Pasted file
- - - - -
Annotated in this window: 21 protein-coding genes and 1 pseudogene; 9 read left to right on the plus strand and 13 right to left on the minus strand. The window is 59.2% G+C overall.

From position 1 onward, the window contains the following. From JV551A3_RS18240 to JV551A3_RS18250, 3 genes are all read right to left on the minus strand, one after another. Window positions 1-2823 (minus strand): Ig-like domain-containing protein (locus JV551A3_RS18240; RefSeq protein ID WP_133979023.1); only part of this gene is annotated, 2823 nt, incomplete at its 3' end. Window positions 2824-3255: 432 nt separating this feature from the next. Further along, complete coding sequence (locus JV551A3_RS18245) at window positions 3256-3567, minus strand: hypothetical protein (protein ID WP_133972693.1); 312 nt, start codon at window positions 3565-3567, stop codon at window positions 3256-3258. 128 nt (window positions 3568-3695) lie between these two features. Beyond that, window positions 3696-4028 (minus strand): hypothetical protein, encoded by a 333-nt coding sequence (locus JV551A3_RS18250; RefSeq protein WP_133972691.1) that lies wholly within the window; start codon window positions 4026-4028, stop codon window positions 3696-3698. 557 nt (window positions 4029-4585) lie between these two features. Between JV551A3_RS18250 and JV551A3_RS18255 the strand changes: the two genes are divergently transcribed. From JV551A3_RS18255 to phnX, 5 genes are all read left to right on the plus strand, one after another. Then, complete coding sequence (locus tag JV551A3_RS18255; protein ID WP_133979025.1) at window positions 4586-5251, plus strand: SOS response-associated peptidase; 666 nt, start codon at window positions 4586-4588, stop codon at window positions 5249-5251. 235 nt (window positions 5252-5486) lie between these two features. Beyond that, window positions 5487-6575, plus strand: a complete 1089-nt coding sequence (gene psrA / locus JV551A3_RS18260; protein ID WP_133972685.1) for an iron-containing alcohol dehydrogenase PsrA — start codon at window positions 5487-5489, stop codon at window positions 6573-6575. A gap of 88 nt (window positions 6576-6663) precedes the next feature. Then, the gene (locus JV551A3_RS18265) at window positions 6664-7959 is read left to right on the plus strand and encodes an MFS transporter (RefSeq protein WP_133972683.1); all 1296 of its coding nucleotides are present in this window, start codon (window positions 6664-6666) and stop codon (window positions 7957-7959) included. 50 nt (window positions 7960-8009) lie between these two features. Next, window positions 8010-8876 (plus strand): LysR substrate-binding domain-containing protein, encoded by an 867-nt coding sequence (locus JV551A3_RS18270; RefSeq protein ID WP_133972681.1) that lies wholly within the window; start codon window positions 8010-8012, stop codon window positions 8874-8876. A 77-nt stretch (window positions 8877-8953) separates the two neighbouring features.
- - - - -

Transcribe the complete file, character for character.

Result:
Annotated in this window: 21 protein-coding genes and 1 pseudogene; 9 read left to right on the plus strand and 13 right to left on the minus strand. The window is 59.2% G+C overall.

From position 1 onward, the window contains the following. From JV551A3_RS18240 to JV551A3_RS18250, 3 genes are all read right to left on the minus strand, one after another. Window positions 1-2823 (minus strand): Ig-like domain-containing protein (locus JV551A3_RS18240; RefSeq protein ID WP_133979023.1); only part of this gene is annotated, 2823 nt, incomplete at its 3' end. Window positions 2824-3255: 432 nt separating this feature from the next. Further along, complete coding sequence (locus JV551A3_RS18245) at window positions 3256-3567, minus strand: hypothetical protein (protein ID WP_133972693.1); 312 nt, start codon at window positions 3565-3567, stop codon at window positions 3256-3258. 128 nt (window positions 3568-3695) lie between these two features. Beyond that, window positions 3696-4028 (minus strand): hypothetical protein, encoded by a 333-nt coding sequence (locus JV551A3_RS18250; RefSeq protein WP_133972691.1) that lies wholly within the window; start codon window positions 4026-4028, stop codon window positions 3696-3698. 557 nt (window positions 4029-4585) lie between these two features. Between JV551A3_RS18250 and JV551A3_RS18255 the strand changes: the two genes are divergently transcribed. From JV551A3_RS18255 to phnX, 5 genes are all read left to right on the plus strand, one after another. Then, complete coding sequence (locus tag JV551A3_RS18255; protein ID WP_133979025.1) at window positions 4586-5251, plus strand: SOS response-associated peptidase; 666 nt, start codon at window positions 4586-4588, stop codon at window positions 5249-5251. 235 nt (window positions 5252-5486) lie between these two features. Beyond that, window positions 5487-6575, plus strand: a complete 1089-nt coding sequence (gene psrA / locus JV551A3_RS18260; protein ID WP_133972685.1) for an iron-containing alcohol dehydrogenase PsrA — start codon at window positions 5487-5489, stop codon at window positions 6573-6575. A gap of 88 nt (window positions 6576-6663) precedes the next feature. Then, the gene (locus JV551A3_RS18265) at window positions 6664-7959 is read left to right on the plus strand and encodes an MFS transporter (RefSeq protein WP_133972683.1); all 1296 of its coding nucleotides are present in this window, start codon (window positions 6664-6666) and stop codon (window positions 7957-7959) included. 50 nt (window positions 7960-8009) lie between these two features. Next, window positions 8010-8876 (plus strand): LysR substrate-binding domain-containing protein, encoded by an 867-nt coding sequence (locus JV551A3_RS18270; RefSeq protein ID WP_133972681.1) that lies wholly within the window; start codon window positions 8010-8012, stop codon window positions 8874-8876. A 77-nt stretch (window positions 8877-8953) separates the two neighbouring features.